The narcissist fantasy that is the 'selfie' took another blow recently; quite literally. The blow in question followed a fall off a two metre cliff and death by drowning for a non-swimming Singaporean.
Much as I love my photography, the site of groups and individuals forcing their way into the limelight with upraised smartphones leaves me cold. And I suspect their joy is transitory as there is not real visual dissection of the scene that surrounds them - just group, point, click and move away.
So prevalent have selfies become that the inventor of the 'selfie stick' must have made a fortune. These invasive rods are a danger to objects and people around them; most museums in the world have quickly moved to ban them.
All this selfie taking and smart phone fiddling is also bad for the health. A global research company has found that less than 20% of Singaporeans get the required 8 hours of sleep required to stay healthy.
A thousand people between the ages of twenty and fifty nine were surveyed and half of the student cohort slept badly because their brains were still buzzing from using their smartphones or tablets before going to sleep. What ever happened to the glass of warm milk and a good book before bed?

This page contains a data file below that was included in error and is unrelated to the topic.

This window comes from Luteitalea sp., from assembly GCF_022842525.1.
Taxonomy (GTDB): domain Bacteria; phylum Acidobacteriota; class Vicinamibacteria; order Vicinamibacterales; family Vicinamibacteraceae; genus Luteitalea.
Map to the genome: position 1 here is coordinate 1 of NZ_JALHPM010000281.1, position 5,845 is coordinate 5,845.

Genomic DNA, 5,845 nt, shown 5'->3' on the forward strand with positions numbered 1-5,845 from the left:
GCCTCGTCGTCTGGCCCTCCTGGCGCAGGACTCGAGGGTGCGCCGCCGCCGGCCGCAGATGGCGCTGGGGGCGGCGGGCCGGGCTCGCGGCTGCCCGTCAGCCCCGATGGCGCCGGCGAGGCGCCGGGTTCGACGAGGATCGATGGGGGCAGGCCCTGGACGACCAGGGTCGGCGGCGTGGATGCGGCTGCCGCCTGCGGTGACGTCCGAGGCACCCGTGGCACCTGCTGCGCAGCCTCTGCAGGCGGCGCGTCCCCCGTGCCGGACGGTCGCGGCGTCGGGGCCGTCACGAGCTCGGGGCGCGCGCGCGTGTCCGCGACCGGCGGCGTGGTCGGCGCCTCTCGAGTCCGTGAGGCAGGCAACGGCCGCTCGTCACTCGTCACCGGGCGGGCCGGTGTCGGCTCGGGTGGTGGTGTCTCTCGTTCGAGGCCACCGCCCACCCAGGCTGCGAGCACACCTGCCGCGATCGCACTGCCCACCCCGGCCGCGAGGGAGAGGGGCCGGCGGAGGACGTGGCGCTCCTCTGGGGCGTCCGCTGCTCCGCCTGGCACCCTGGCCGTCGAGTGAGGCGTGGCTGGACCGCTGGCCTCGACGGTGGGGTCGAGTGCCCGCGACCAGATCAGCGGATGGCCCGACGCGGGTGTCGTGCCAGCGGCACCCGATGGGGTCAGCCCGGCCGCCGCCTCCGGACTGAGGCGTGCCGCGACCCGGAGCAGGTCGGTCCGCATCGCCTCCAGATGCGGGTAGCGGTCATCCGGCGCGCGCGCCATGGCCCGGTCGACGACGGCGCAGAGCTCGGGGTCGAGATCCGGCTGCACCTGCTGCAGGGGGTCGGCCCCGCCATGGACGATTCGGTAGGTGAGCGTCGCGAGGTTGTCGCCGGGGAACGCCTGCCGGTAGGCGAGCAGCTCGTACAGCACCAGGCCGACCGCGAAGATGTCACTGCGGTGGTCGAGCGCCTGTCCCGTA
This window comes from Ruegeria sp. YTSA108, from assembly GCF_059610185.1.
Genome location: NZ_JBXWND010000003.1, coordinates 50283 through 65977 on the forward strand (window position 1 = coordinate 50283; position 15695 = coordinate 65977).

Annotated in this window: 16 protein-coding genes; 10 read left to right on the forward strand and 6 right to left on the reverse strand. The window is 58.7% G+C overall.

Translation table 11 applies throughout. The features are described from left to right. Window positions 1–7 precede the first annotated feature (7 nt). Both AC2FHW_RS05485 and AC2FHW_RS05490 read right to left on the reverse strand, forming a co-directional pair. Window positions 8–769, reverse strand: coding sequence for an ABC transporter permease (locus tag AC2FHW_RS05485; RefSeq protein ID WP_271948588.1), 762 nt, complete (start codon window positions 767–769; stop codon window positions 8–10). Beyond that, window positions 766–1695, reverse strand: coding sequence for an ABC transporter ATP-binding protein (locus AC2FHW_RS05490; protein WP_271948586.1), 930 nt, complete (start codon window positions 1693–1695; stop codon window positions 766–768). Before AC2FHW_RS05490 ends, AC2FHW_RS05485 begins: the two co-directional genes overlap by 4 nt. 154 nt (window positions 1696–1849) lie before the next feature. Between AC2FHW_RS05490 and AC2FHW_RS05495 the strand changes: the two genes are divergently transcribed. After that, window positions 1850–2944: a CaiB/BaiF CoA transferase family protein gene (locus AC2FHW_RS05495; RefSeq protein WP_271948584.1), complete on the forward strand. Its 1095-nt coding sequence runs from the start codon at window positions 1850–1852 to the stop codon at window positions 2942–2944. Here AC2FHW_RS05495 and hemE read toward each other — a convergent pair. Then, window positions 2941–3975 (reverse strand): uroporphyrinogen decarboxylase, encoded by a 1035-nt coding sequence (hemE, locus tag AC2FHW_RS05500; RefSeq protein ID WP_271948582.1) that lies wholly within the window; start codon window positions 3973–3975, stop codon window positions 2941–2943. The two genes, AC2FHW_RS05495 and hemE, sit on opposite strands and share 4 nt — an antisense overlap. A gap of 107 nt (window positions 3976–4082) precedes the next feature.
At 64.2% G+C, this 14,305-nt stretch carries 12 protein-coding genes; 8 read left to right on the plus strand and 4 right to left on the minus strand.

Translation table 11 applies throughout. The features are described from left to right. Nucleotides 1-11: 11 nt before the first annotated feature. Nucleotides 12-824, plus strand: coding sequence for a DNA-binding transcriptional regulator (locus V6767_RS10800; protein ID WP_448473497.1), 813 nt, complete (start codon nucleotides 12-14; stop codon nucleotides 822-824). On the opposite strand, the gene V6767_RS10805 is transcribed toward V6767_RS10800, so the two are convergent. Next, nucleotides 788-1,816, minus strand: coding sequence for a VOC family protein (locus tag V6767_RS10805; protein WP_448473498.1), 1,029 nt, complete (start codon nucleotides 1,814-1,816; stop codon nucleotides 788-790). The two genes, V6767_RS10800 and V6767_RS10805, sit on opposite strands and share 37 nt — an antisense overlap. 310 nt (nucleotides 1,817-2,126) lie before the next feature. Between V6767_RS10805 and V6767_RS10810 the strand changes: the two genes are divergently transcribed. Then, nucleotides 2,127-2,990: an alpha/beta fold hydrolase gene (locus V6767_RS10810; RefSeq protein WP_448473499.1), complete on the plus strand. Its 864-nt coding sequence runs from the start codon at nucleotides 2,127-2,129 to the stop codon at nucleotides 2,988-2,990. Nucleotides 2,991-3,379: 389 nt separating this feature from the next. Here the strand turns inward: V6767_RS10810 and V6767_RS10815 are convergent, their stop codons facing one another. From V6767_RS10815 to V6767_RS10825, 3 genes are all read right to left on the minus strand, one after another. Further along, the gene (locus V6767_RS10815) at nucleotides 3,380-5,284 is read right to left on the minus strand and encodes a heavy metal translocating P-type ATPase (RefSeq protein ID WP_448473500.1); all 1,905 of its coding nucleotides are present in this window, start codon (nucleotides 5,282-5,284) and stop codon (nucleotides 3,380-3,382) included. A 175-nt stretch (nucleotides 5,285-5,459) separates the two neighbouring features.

Singapore is described "as the third most sleep-deprived city in the world" with two other Asian cities, Seoul and Tokyo taking the dubious honour of ranking first and second. The soporific Aussies in Melbourne fared much better, being identified as the best rested.
Not that technology alone makes for snoring MRT passengers. Work stress, the lack of a good bolster and the oppressive heat of Singapore all contributed to less than happy slumbers.
Not only are we hell-bent on damaging our health through over stimulation of our brains, we are now inflicting pervasive technology on our pets. But in the case of the Dogtelligent Connected Collar your pooch now can experience the joys of "virtual fence and leash technology that gently tugs, activity trackers, GPS, WiFi, Bluetooth, ambient temperature sensors, and an ultrasonic micro-speaker to correct barking".
Let's just hope there are no severe electrical storms around when you decide to take your dog 'walkies'. If there are we are a likely to get a new definition for the term 'hot dog'.
Actually when I think about it, these same collars may have great potential when applied to human commuters on the MRT. Sleepwalking to work could be achieved with ease.